Tourism in the far north of Chile has three essential protagonists: the Pacific Ocean, the desert and the highlands. If you don’t know what to do in the Region of Arica & Parinacota, we can tell you that its capital has a number of attractions and important historical and cultural heritage sites, as well as a large number of nearby destinations of interest. Try your hand at adventure tourism, see the oldest mummies in the world and marvel at the region’s history. Things to do in Arica? Here is the answer.
The following article shares some ideas and destinations for your next trip to Arica & Parinacota.
Things to do in Arica
Just a two and a half hour plane ride from Santiago, Arica is known as the city of eternal spring, a place where the sun is always shining and the temperature is ideal. These are some of the attractions you’ll find in the city.
To view Arica in all its splendor, hike up the Morro, a large 130m-high rock that is part of the Coastal mountain range. The museum, monuments and cannons found here are witness to the area’s historical significance and the role it played in the War of the Pacific. You can walk or drive to the top, and even paraglide from the hills of the La Lisera and El Laucho beaches adjacent to the Morro.
Flavor and culture in Terminal Asoagro
To try the more flavorful side of the region, make a trip to the Terminal Asoagro in Arica, a market that sells fruits, vegetables and traditional local products. You’ll also find members of the highlands communities, known for their colorful clothing and warm but timid smiles. This market is the best place to buy some of the most emblematic products of the region, like the Azapa olives, passion fruit and mango.
San Marcos Cathedral, a privileged location
The neoclassical San Marcos Cathedral was built by the Eiffel company and erected in 1876 at the same site as the previous cathedral which was destroyed by the 1868 earthquake. The building’s beauty, with three naves, an asymmetrical façade and stained glass windows, stands out from the monuments surrounding it: the Morro, the beach and Plaza Colon.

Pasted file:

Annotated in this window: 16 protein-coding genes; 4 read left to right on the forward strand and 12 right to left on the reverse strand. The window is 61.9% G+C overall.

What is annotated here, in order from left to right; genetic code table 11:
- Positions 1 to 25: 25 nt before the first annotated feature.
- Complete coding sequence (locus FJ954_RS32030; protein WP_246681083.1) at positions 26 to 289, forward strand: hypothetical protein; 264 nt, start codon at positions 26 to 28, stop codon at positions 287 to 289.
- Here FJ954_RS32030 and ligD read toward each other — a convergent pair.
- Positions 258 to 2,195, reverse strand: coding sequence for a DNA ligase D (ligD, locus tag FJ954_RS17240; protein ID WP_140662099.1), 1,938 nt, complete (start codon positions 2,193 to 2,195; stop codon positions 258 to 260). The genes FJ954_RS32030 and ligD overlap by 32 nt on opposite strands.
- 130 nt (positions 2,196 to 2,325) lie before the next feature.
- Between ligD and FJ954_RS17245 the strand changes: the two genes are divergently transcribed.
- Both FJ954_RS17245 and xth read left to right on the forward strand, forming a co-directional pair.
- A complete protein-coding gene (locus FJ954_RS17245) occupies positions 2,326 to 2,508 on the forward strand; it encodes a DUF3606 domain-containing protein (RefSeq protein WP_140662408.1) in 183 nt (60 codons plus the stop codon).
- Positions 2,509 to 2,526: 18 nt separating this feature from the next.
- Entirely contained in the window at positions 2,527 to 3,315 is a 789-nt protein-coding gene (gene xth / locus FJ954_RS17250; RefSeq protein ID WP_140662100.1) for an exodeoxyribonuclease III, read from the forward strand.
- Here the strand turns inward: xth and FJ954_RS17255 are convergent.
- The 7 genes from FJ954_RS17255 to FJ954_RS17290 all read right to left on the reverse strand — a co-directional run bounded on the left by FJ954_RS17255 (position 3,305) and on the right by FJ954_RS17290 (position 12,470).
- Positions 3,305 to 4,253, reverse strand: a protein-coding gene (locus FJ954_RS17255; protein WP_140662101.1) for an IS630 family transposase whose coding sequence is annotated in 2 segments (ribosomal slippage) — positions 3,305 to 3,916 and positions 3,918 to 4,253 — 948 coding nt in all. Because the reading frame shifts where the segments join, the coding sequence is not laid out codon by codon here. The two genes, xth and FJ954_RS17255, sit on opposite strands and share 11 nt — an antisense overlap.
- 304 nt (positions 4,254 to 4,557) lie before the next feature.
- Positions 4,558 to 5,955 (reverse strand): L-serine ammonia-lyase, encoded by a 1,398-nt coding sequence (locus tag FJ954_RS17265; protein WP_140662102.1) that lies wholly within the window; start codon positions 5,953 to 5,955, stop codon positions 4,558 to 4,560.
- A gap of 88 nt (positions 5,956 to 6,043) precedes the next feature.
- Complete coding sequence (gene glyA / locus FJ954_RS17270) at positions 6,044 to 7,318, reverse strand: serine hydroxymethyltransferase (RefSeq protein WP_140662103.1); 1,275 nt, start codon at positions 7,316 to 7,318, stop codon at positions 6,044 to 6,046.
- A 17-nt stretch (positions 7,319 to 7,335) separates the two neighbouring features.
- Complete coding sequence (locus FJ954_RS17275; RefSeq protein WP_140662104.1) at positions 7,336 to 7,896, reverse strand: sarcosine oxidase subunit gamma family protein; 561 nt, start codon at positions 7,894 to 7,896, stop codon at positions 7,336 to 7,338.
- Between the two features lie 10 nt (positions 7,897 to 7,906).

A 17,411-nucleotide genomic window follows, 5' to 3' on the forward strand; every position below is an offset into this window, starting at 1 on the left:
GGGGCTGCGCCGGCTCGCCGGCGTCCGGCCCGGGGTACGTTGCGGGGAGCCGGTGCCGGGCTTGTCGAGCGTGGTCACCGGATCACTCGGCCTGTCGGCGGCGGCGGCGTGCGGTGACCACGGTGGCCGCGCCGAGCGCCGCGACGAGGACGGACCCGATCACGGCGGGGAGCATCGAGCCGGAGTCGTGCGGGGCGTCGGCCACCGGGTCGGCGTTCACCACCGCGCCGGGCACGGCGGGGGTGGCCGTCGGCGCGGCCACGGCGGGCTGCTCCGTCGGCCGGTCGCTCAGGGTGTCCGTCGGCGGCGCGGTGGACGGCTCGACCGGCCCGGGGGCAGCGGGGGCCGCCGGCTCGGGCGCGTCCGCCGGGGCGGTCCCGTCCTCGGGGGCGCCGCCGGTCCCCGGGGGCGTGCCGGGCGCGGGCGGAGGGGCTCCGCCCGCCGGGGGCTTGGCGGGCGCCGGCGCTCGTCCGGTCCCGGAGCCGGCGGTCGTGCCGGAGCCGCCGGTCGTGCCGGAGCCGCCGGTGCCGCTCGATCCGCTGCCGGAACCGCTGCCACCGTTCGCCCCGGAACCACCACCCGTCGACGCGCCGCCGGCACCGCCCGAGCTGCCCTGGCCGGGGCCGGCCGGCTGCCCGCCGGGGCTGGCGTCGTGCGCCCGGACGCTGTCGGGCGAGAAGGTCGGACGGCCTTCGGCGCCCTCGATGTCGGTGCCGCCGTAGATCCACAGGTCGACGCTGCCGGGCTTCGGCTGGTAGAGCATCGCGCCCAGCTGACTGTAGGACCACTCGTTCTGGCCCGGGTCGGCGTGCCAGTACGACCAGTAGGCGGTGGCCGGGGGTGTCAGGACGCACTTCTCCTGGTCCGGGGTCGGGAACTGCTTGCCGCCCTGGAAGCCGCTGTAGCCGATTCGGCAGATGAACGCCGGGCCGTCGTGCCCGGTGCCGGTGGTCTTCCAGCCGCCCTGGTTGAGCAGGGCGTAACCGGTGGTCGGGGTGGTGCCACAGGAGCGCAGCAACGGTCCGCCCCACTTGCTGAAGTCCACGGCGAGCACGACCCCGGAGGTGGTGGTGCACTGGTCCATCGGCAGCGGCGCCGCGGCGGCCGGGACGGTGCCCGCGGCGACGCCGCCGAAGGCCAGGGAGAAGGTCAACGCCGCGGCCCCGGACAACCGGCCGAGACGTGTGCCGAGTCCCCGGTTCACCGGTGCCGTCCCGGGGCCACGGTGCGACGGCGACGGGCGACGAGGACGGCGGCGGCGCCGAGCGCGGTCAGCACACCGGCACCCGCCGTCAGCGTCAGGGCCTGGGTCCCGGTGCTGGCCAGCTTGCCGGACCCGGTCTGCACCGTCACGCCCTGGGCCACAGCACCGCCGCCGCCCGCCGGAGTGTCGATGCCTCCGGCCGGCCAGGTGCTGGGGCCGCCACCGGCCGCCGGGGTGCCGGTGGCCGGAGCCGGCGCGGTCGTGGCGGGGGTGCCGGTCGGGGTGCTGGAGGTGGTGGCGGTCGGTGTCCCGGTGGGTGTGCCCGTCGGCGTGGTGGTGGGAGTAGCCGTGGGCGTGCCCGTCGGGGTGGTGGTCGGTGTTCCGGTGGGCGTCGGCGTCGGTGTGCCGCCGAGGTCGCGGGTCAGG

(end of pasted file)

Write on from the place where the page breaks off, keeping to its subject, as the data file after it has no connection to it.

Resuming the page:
Con la Fuerza del Sol, the largest carnival in Chile
The city of Arica holds a 3-day festival which is one of the most important carnivals in South America. Andean dance corps participate in the festival and showcase the natives dances of the highlands, the afro-descendent communities and inland Arica & Parinacota.
The “Carnaval Con la Fuerza del Sol” is celebrated every year in January or February and attracts more than 100,000 spectators.
World-class beaches and surfing
In Arica, the beaches are warmer than in the rest of the country. Here you can see people of all ages taking a dip in the Pacific Ocean waters. The city is part of the World Surf Cities Network, an international group that brings together the most important destinations related to surfing. Additionally, it hosts international tournaments with some of the sport’s most noteworthy presenters.
At the Chinchorro and Las Machas beaches, you can often see children and young people learning to run the waves, while the experts focus on dominating the internationally renowned waves like El Gringo, on the former Island of El Alacrán, now an artificial peninsula.
Mountain Climbing and the Anzota Caves
Just 12 kilometers south of Arica are the Anzota Caves, a geological formation sketched out by the ocean. Centuries earlier, they were home to the fishermen of the Chinchorro culture, the first human group to pay homage to their ancestors and death through mummification. Later, during the 21st century, the area’s cliffs were found to be rich in guano, a popular fertilizer for crops in the Azapa and Lluta valleys.
This place is part of the Anzota Caves Route, where you can hike the trails, take a bike ride, access the stairs into the caves, and mountain climb no matter what your skill level.